Research is the target of the grant funds, which will be used to connect scientific interests in six Great Plains states.
Crossing the Great Plains may not be as tough a task as it was in the last century, when covered wagons were the transportation mode of choice and the Pony Express delivered letters.
Nevertheless, and in spite of evolving transportation methods and information means in America this century, the geographic distance separating the Midwest from the East and West coasts remains. It has affected the flow of everything from pop culture to scientific research.
Now, officials in several states, including Kansas, are hoping to bridge the gap in science. And now they've got more than $2.5 million to do it.
A two-year grant from the National Science Foundation, with a proposed match from the six "Great Plains Network" states, has been earmarked for development of a comprehensive computer network that could strengthen the region's research.
A partnership of universities and research facilities in each of the states -- Kansas, Oklahoma, Arkansas, Nebraska, North Dakota, South Dakota and Oklahoma -- will develop the network. The regional focal point for the network will be operated by the Kansas Association for Networked Supercomputing Applications at KU.
The project aims to close the "virtual distance between our respective states," said Jerry Niebaum, Kansas University director of information technology services and the principal investigator for the project.
"Because the Great Plains states have small populations and large land areas," he added, "the major telecommunications companies are not competing vigorously to bring advanced services to the region."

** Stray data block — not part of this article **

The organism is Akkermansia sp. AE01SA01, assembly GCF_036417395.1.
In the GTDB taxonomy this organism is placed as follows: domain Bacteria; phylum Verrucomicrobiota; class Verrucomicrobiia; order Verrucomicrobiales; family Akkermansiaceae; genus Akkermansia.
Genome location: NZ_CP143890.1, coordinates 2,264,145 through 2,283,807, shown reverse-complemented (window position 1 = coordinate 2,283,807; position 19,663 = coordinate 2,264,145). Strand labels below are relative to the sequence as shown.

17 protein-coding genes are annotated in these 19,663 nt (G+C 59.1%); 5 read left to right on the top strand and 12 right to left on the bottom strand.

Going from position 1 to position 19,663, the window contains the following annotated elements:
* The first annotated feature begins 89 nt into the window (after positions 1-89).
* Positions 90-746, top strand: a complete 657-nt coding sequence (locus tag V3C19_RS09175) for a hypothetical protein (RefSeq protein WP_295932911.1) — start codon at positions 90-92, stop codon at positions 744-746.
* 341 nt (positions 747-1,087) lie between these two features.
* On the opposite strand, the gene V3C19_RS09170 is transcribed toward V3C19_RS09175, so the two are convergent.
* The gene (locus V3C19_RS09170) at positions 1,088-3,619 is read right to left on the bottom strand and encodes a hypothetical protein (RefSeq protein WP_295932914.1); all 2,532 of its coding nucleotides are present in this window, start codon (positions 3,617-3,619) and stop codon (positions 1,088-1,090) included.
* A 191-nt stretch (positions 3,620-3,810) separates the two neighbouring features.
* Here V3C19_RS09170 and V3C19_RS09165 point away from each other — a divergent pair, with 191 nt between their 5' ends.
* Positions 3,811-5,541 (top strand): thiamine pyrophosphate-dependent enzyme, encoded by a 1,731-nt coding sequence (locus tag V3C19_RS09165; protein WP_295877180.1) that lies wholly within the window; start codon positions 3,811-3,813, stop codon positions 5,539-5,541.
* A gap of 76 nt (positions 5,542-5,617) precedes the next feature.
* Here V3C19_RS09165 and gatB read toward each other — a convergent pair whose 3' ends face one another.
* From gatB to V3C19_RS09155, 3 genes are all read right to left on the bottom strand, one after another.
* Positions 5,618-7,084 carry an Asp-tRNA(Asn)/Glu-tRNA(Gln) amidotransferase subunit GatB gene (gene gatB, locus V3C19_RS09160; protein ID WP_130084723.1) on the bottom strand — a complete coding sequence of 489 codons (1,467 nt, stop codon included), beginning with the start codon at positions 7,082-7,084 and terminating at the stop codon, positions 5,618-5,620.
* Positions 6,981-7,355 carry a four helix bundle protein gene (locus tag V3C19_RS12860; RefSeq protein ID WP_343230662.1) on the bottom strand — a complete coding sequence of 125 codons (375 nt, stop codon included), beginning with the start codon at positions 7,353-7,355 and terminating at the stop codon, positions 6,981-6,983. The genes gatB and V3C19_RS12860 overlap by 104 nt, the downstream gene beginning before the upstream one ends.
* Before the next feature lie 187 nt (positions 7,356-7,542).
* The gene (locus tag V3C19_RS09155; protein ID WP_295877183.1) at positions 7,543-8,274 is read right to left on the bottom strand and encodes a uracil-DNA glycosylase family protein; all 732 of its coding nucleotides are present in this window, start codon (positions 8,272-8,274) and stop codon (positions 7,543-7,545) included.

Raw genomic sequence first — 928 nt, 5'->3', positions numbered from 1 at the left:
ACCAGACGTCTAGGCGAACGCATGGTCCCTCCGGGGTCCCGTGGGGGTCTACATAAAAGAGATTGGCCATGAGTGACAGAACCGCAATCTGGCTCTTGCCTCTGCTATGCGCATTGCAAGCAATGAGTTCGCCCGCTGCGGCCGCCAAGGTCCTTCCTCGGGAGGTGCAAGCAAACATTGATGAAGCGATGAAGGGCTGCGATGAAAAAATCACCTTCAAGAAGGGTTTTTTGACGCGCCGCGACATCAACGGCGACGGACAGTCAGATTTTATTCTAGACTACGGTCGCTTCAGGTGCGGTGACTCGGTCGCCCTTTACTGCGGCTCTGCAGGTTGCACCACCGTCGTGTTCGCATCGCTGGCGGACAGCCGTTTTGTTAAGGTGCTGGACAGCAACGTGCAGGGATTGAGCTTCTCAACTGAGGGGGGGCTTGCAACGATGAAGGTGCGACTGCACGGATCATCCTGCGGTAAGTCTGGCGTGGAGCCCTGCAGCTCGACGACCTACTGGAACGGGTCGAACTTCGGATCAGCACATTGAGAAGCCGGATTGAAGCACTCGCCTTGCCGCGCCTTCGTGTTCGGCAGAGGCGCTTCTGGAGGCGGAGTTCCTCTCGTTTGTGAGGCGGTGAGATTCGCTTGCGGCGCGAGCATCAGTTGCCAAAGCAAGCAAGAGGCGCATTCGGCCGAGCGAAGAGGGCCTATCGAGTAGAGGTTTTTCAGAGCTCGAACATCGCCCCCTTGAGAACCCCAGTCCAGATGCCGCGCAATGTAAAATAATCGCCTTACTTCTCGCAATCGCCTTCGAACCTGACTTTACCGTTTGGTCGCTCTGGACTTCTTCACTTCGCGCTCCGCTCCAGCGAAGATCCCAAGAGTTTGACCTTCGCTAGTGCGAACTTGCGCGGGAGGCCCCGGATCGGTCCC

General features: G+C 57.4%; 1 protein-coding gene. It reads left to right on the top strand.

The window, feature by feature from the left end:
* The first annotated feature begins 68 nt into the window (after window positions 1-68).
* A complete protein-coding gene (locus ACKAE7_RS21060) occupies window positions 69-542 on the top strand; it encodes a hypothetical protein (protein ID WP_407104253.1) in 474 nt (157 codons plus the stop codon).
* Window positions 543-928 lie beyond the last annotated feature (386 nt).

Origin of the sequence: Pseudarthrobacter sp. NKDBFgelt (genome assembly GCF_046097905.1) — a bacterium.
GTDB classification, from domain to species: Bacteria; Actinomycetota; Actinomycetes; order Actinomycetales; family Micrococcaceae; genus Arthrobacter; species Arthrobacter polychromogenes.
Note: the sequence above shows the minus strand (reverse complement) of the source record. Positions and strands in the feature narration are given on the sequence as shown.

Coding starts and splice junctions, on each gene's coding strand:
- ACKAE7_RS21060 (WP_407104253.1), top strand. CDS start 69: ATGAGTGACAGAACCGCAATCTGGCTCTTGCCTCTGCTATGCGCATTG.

In theory, the network would develop a north-south communications corridor for scientific collaboration.
"Historically, these states have been disadvantaged by being physically separated from major research concentrations on the East and West coasts," said Ted Kuwana, KU professor of pharmaceutical chemistry and project director for the Kansas Science and Technology Advanced Research program (K*STAR).
The network is expected to create higher-capacity access to the national computer "grid" and its supercomputing facilities.
Without a joint venture, each state could pay as much as $500,000 per year, Neibaum said. Shared access to the network should reduce annual costs for the entire area to $500,000.
The funds are a combination of a National Science Foundation grant of $1.48 million, and a $1.28 million match from the states. The proposal was born through the NSF's Experimental Program to Stimulate Competitive Research (EPSCoR) programs in the six states.
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